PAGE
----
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[News Mention] Trump Administration May Now Send Mexican Asylum-Seekers to ... Guatemala

Article sourced from KQED. Click here to access original content.

A man, 28, from Michoacan State walks with his daughter, 6, and son, 4, through a camp of Mexican asylum seekers in Ciudad Juarez, Mexico, on Dec. 13, 2019. (PAUL RATJE/AFP via Getty Images)

U.S. immigration authorities may now send Mexicans seeking asylum at the U.S. border to Guatemala — a country plagued by violence — so they can seek protections in that country instead.


News of the expansion of a policy that has already sent dozens of Honduran and Salvadoran asylum-seekers from the U.S. border to Guatemala was first reported by BuzzFeed News.


The U.S. Department of Homeland Security confirmed its policy change, made possible under an agreement signed in July between the U.S. and Guatemala.


“Certain Mexicans seeking humanitarian protections in the United States may now be eligible to be transferred to Guatemala and given the opportunity to seek protection there, under the terms of the Guatemala Asylum Cooperative Agreement,” a DHS spokesman said in a statement.


DHS did not respond to requests for more information on who among Mexican nationals will be considered for such transfers, or whether the policy is now being implemented along the California-Mexico border. The plan has been in place in Texas since November, according to BuzzFeed News.


The move by the Trump administration is the latest in a series of policies aimed at restricting asylum protections and deterring illegal border crossings. High-ranking immigration officials maintain the asylum system is being exploited by migrants who are merely seeking economic opportunity.


In 2019, U.S. immigration courts decided more than 4,400 asylum cases of Guatemalans who told border officials they had a credible fear of returning to their country, according to government figures. Immigrants who pass a credible fear interview with asylum officers, are then referred to an immigration judge to pursue their case.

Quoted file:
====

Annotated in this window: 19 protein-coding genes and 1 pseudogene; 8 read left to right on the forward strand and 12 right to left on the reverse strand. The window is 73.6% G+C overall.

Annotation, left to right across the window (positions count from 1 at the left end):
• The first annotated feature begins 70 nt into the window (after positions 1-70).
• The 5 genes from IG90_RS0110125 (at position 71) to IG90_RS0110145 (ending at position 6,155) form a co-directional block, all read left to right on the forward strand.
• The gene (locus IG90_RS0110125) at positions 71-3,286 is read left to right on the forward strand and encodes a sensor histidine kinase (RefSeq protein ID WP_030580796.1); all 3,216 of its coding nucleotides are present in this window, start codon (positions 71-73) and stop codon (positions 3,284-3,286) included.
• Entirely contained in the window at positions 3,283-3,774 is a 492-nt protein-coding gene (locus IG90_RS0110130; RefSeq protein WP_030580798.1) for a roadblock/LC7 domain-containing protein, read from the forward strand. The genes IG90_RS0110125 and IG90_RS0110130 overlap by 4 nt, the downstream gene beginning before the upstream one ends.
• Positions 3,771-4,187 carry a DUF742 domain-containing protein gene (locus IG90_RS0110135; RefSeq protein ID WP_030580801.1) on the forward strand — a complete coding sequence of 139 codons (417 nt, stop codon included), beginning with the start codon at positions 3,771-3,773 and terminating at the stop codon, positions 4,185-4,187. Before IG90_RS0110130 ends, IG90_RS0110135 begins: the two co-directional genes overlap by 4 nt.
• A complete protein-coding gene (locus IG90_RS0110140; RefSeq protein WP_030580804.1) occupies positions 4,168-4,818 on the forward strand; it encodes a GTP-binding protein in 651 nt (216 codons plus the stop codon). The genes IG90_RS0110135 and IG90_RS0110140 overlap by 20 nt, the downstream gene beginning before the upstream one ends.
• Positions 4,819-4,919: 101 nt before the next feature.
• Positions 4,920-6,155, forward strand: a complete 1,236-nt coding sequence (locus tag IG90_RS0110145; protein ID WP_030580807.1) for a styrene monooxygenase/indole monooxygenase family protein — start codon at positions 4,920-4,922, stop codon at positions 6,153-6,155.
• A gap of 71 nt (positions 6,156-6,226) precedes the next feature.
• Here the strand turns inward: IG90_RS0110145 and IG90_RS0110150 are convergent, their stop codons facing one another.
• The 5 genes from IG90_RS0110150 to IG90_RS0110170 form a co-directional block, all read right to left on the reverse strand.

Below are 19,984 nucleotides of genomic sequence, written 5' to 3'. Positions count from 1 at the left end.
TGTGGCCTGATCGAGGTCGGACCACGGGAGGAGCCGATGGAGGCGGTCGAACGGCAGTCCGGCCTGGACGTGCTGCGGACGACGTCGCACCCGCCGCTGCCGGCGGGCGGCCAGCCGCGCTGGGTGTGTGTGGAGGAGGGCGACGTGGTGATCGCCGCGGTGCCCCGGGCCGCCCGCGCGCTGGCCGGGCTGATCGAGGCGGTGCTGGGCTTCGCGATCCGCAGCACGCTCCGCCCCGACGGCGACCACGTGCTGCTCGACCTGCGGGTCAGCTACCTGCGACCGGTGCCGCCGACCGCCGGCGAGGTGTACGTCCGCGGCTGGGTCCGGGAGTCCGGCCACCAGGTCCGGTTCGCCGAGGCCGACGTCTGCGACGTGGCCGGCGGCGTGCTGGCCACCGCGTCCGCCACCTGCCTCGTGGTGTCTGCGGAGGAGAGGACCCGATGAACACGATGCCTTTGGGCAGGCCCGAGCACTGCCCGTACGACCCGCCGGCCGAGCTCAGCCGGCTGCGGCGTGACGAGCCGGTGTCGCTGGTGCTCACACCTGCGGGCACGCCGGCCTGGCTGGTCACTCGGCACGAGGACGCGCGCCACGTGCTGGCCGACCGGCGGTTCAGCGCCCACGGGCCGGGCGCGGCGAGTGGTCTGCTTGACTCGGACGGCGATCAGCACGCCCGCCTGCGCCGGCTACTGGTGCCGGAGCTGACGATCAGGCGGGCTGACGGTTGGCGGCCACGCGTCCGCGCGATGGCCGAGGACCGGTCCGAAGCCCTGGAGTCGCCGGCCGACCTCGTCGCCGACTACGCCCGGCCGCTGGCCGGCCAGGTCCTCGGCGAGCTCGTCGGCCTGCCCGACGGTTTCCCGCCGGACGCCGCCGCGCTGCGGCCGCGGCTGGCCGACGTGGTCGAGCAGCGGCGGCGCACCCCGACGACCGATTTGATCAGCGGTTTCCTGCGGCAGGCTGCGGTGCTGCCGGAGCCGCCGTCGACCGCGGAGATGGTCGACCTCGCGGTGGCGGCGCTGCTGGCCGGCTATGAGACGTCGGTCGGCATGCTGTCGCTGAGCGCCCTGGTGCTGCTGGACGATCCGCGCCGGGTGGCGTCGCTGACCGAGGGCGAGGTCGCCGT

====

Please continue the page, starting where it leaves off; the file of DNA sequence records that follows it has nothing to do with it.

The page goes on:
Mexican officials expressed “disagreement” with the DHS plan and said it could affect about 900 applicants beginning in February.


“The Government of Mexico, together with state and local authorities, will work to offer better options to Mexicans who may be affected by this provision,” said the Mexican Ministry of Foreign Affairs in a statement. “The Foreign Ministry will closely monitor compliance with the human rights set forth in the international agreements signed and ratified by both Mexico and the United States.


"Guatemala remains one of the most dangerous countries in the world, with an “alarmingly high” murder rate driven in part by drug traffickers, criminal gangs and a justice system unable to hold many criminals accountable, according to a report by the U.S. Department of State Overseas Security Advisory Council.


Hundreds of clients at the Immigrant Defenders Law Center are Guatemalan asylum-seekers “often fleeing unspeakable violence,” said Lindsay Toczylowski, executive director of the organization, which has several offices in Southern California.


“The idea that the U.S. government is now going to send asylum-seekers from Mexico and elsewhere to a place that we know to be incredibly dangerous is a stunning betrayal of the commitment to human rights that our country has long aspired to uphold,” Toczylowski said. “This new agreement is further proof of the Trump administration’s intention to completely dismantle the asylum protection system in the U.S. and to close our doors to the most vulnerable.”


Harley Shaiken, who directs the Center for Latin American Studies at UC Berkeley, said the Guatemalan government does not have the ability to ensure a fair and efficient asylum process.


“It defies logic given the weak institutions and the increasing impunity in Guatemala to think that the government could process Mexicans who are fleeing persecution or evaluate their claims fairly,” Shaiken said. “It’s very dangerous, and the U.S. government is essentially fleeing it’s moral responsibilities but also its legal responsibilities under international agreements that we’ve signed, and even U.S. law.”


"It’s beyond the pale," Shaiken added. "It’s Orwellian logic run amok ... thousands of Guatemalans are fleeing violence and persecution there. And to use this country to locate Mexican asylum-seekers is cruel and dangerous."

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